Additionally, body 46 is provided with a third plurality 112 of parallel lines 114, 116, 118, 120, 122, 124, 126 and 128 which are situated in directions as to intersect the directions of lines 76, 78, 80, 82, 84 and 86. The numbers appearing generally immediately below the heading "Posterior Setting", namely, (read from left to right in FIG. 4) numerals "18", "15", "12", "9", "6", "3" and "0" represent the angular degrees of the posterior setting of the axis of the X-ray source. That is, as can be seen, such numerals are respectively situated effectively as between: (a) lines 114 and 116; (b) lines 116 and 118; (c) lines 118 and 120; (d) lines 120 and 122; (e) lines 122 and 124; (f) lines 124 and 126 and (g) lines 126 and 128.

Such cooperating pluralities 74 and 112 of lines may be considered as a "read-out" portion in that the lines comprising said pluralities 74 and 112, as well as lines 88, 90, 92, 94, 96 and 98, serve to define a plurality of gauging or read-out areas each of which represents a different set of coordinates. In the preferred embodiment, one group of such plurality of gauging areas is typically illustrated by gauging area 130 which has the configuration of a parallelogram. Another group of such plurality of gauging or read-out areas is typically illustrated by gauging area 132 which has the configuration of a right rectangle. Further, a third group of such plurality of gauging or read-out areas exist as above lines 98 and 86 (as viewed in FIG. 4) and respectively between lines 114, 116, 118, 120, 122, 124, 126 and 128.

If, for example, the sella should appear (as will be more fully explained) in the gauging area cooperatively defined by and confined within lines 80, 82, 118 and 120 then this would indicate to the operator of the X-ray machine that the X-ray source should be adjusted so as to have the radiation axis thereof at a superior setting of 21 and at a posterior setting of 12. If the sella should appear in the gauging area between lines 122 and 124 and above line 86, then this would indicate to the operator of the X-ray machine that the X-ray source should be adjusted so as to have the radiation axis thereof at a superior setting of 30 and a posterior setting of 6. Further, and still by way of example, if the sella should appear in the gauging area cooperatively defined by and confined within lines 90, 92, 126 and 128 then this would indicate to the operator of the X-ray machine that the X-ray source should be adjusted so as to have the radiation axis thereof at a superior setting of 18 and a posterior setting of 0.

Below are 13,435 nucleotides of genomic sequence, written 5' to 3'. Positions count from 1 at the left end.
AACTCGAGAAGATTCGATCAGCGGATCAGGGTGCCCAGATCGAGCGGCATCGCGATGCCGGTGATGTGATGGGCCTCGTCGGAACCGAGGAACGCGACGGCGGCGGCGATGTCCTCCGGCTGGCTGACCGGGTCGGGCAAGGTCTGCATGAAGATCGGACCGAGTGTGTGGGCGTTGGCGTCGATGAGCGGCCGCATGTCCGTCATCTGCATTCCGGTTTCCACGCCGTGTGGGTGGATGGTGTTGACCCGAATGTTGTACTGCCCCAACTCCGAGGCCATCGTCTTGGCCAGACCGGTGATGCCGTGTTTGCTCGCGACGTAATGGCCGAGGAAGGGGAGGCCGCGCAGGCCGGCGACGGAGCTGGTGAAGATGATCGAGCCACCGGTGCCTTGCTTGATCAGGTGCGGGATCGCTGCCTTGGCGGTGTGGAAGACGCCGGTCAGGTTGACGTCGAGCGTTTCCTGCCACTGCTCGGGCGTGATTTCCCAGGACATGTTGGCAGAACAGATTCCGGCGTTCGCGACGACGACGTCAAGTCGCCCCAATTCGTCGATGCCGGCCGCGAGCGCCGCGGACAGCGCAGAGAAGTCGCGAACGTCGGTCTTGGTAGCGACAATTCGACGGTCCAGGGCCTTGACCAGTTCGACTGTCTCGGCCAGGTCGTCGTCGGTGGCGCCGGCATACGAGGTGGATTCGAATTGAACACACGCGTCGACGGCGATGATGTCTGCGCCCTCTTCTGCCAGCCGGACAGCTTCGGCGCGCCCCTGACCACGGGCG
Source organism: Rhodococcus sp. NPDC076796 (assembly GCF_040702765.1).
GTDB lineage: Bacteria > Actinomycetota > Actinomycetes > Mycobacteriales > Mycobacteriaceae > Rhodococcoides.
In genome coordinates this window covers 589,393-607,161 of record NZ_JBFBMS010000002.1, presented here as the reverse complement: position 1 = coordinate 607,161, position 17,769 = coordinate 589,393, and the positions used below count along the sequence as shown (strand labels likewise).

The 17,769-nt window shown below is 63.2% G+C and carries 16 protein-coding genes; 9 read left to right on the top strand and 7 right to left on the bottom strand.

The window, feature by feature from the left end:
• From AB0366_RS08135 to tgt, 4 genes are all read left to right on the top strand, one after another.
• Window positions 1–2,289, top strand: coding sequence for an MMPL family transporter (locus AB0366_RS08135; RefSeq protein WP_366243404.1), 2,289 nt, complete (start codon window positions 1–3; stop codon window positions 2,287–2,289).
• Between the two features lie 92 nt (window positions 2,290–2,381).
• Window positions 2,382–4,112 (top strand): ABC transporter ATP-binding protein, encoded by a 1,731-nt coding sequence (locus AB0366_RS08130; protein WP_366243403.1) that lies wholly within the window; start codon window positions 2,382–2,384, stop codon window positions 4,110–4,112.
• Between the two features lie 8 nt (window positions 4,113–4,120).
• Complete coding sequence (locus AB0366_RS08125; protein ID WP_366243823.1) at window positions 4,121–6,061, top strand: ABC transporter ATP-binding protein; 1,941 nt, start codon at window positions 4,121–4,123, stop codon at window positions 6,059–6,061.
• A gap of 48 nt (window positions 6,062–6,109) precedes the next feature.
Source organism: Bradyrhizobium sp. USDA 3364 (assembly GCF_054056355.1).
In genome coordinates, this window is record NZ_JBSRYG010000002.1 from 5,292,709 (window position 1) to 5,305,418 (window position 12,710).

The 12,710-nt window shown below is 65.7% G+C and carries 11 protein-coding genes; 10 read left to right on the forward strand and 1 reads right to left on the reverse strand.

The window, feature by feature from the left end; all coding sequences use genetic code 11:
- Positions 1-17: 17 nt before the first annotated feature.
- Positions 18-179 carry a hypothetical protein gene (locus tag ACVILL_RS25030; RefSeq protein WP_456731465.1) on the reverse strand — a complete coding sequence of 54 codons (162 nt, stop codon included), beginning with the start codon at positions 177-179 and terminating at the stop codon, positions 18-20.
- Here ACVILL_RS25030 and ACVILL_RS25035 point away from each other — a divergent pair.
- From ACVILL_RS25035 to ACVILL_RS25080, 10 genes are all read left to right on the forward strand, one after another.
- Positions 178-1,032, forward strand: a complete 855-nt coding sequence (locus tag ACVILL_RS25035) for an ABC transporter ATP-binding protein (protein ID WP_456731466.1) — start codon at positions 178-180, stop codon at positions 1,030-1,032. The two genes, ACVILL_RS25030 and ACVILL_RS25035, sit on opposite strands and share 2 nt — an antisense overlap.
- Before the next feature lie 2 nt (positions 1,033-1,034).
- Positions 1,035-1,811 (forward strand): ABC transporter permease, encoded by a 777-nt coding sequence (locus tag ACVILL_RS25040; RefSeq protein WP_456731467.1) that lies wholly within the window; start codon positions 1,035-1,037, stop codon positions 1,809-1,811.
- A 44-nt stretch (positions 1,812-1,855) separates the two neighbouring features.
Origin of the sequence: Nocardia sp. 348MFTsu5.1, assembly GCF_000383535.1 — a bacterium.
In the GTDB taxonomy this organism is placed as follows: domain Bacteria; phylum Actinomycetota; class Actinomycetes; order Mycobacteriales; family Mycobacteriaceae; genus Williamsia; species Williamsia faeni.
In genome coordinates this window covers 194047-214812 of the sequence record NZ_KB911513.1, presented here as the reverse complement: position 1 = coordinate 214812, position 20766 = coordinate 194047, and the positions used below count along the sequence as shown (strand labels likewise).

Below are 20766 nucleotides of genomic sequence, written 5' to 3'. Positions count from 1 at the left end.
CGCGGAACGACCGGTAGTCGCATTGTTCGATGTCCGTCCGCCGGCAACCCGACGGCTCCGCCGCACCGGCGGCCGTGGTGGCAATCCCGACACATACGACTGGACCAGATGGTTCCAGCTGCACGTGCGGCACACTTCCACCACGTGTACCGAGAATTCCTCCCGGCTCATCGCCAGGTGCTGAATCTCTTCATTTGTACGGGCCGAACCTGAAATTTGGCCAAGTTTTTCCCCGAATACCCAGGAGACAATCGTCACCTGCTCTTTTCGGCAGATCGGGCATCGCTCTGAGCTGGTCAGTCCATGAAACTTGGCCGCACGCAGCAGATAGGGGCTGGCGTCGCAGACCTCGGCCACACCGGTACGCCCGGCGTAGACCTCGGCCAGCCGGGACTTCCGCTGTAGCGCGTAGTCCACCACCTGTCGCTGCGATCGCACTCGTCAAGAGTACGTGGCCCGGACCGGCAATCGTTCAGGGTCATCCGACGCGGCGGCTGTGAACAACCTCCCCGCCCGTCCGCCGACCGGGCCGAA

Through experimentation and testing it has been discovered that in the preferred embodiment of the invention, the first plurality 52 of lines is so constructed as to be perpendicular to line 114 which as depicted, preferably passes through the articulare locating point 48. Further, during such experimentation and testing it has been discovered that in the preferred embodiment the articulare locating point 48 is situated in the order of 5.0 mm. below (as viewed in FIG. 4) the point at which lines 114 and 76 (or the extensions thereof if such were to be the case) intersect.

Also, during experimentation and testing it has been discovered that in the preferred embodiment lines 114, 116, 118, 120, 122, 124, 126 and 128 are preferably spaced from each other in the order of 3.0 mm. while lines 76, 78, 80, 82, 84 and 86 are preferably spaced from each other in the order of 3.8 mm. Such experimentation and testing has also shown that apparently maximum reliability of such a read-out section is obtained if lines 76, 78, 80, 82, 84 and 86, instead of being normal to lines 114, 116, 118, 120, 122, 124 and 126, are situated as to be inclined with respect thereto and, further, that the degree of such inclination with respect to, for example, line 114 is preferably in the order of 51 or, with respect to the lines of the plurality 52, in the order of 39.

Even though in the preferred embodiment the plurality of gauging or read-out areas hereinbefore described are defined or determined by solid lines, the invention, of course, is not so limited and any suitable means may be employed for delineating or defining respective ones of such a plurality of gauging or read-out areas.